5. Avoid non-essential operations at runtime

Avoid non-essential operations (like install or configuration) at runtime. Instead, prepare your execution environments with all necessary bits ahead of time. This not only makes things run more efficiently, but it also helps to adhere to other tips in this article. It also permits observation and testing of the pre-built environment at build-time. If your environments are shared across jobs with some differing requirements, consider caching those components/packages within the image. Installing at runtime from a local cache is far safer and more reliable than hitting a remote repository over the network.

6. Use the right tools

Use the most basic tools available for the task at hand. For example, if you need to verify binary flags after applying a bit-mask, don't attempt to do this in a bash script. Similarly, if your C++ program simply executes a series of commands, use bash instead. This improves reliability by not exposing operations to side-effects unrelated to the core purpose of the job.

7. Track failures

Track failures based on the frequency of their signature. Most (but not all) of the time, automation failures will result in some indication being logged somewhere. Identify and classify (e.g., by request name) these so you can keep a centralized record of occurrence. Arguably this takes quite a bit of work to pull off, possibly requiring you to learn and interface with multiple services and APIs. However, with the results sorted by signature frequency, you will quickly spot which problems are affecting the greatest number of people. Those items should receive the most attention and will have the greatest impact on automation reliability.

8. Use comments effectively

Comment why not how. Assume any reader of your code can determine the way it functions. They cannot determine what you (the author) were thinking when you wrote the code. Automation involves lots of moving parts. Some of the relationships may not be obvious to an uninitiated reader. Comments are especially useful when they inform on component relationships.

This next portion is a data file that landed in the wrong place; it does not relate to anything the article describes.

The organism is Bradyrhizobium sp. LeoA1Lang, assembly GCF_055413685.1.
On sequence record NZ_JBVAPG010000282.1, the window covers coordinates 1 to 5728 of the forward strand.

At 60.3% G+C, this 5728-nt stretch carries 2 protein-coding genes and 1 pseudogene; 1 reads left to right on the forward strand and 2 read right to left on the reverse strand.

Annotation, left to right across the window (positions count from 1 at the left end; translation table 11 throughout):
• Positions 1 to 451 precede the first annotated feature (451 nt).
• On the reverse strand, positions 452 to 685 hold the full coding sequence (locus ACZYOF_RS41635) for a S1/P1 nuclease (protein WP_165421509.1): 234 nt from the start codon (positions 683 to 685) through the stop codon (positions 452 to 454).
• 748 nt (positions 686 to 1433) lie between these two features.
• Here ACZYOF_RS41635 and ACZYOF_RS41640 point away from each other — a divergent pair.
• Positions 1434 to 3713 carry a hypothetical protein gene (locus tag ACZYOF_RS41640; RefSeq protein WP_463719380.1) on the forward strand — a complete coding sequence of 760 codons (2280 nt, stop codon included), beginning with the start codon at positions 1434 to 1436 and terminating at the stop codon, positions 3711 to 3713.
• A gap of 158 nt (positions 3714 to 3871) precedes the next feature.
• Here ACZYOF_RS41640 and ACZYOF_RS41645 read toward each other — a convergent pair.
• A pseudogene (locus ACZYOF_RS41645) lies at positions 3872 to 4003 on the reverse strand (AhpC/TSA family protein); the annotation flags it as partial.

For example, consider the following comment:

# Default variable value comes from CI unless executed manually.
# Detect this (`$CI == false`) to ensure the user did not leave
# the value blank.

You should easily imagine the code this adorns—some form of variable definition or validation. Further, it hinted toward an additional information source, "CI" (whatever that means in the script's context).

Helpful comments like this don't need to adorn every line of your script; target them. Focus on items impacted by external files or forces (including solar-flares). These details make automation more reliable by ensuring the "secret sauce" is continuously passed down to anyone charged with future enhancements or maintenance.

[ A free guide from Red Hat: 5 steps to automate your business. ] 

Wrap up

In most situations, it will be impossible to follow all these tips. They are intended to serve as guidelines for compromise when alternative implementations are reasonable. Otherwise, to best serve your stake-holders, violating some of these principles will sometimes be necessary. Still, others (like writing good comments) will tend to have a subtle but steady effect over time. I will be the first to admit that doing things simply is often far more difficult than slapping on duct-tape. However, given time, most duct-tape goes dry and crusty, requiring you to re-fix the problem. Do your future self a favor, spend the time refactoring toward simplicity from the beginning.

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Topics:   Linux   Linux Administration   Automation  
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Chris Evich

Linux geek since Windows '98, tinkering professionally since 2004 at Red Hat. Red Hat Certified Architect, battle-hardened in support. Working the past five years as senior automation guru for the OpenShift container-runtimes team, focused mainly podman and buildah CI/CD. More about me